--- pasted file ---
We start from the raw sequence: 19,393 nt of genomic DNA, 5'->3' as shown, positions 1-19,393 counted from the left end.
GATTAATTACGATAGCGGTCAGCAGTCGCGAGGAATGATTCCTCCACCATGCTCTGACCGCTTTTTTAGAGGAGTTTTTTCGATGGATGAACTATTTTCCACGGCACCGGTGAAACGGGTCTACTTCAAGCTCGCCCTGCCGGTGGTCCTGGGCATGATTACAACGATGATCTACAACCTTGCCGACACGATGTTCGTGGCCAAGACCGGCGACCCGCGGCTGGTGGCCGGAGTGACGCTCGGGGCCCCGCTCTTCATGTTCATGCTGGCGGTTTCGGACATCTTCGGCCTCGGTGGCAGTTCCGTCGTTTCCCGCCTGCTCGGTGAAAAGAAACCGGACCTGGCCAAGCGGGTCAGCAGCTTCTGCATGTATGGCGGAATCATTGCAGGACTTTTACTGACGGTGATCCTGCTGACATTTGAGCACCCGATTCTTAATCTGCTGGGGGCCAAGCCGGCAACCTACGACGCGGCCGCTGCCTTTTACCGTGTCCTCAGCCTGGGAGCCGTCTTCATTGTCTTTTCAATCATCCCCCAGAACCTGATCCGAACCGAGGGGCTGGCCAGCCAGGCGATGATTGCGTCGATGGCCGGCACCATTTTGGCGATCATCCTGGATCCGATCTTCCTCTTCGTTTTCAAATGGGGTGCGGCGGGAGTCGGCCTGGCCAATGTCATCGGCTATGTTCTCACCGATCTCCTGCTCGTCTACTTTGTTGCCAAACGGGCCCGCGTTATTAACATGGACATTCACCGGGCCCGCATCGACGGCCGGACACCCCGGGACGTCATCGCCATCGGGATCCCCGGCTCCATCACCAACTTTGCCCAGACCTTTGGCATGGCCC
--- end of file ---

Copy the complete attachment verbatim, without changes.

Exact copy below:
We start from the raw sequence: 19,393 nt of genomic DNA, 5'->3' as shown, positions 1-19,393 counted from the left end.
GATTAATTACGATAGCGGTCAGCAGTCGCGAGGAATGATTCCTCCACCATGCTCTGACCGCTTTTTTAGAGGAGTTTTTTCGATGGATGAACTATTTTCCACGGCACCGGTGAAACGGGTCTACTTCAAGCTCGCCCTGCCGGTGGTCCTGGGCATGATTACAACGATGATCTACAACCTTGCCGACACGATGTTCGTGGCCAAGACCGGCGACCCGCGGCTGGTGGCCGGAGTGACGCTCGGGGCCCCGCTCTTCATGTTCATGCTGGCGGTTTCGGACATCTTCGGCCTCGGTGGCAGTTCCGTCGTTTCCCGCCTGCTCGGTGAAAAGAAACCGGACCTGGCCAAGCGGGTCAGCAGCTTCTGCATGTATGGCGGAATCATTGCAGGACTTTTACTGACGGTGATCCTGCTGACATTTGAGCACCCGATTCTTAATCTGCTGGGGGCCAAGCCGGCAACCTACGACGCGGCCGCTGCCTTTTACCGTGTCCTCAGCCTGGGAGCCGTCTTCATTGTCTTTTCAATCATCCCCCAGAACCTGATCCGAACCGAGGGGCTGGCCAGCCAGGCGATGATTGCGTCGATGGCCGGCACCATTTTGGCGATCATCCTGGATCCGATCTTCCTCTTCGTTTTCAAATGGGGTGCGGCGGGAGTCGGCCTGGCCAATGTCATCGGCTATGTTCTCACCGATCTCCTGCTCGTCTACTTTGTTGCCAAACGGGCCCGCGTTATTAACATGGACATTCACCGGGCCCGCATCGACGGCCGGACACCCCGGGACGTCATCGCCATCGGGATCCCCGGCTCCATCACCAACTTTGCCCAGACCTTTGGCATGGCCC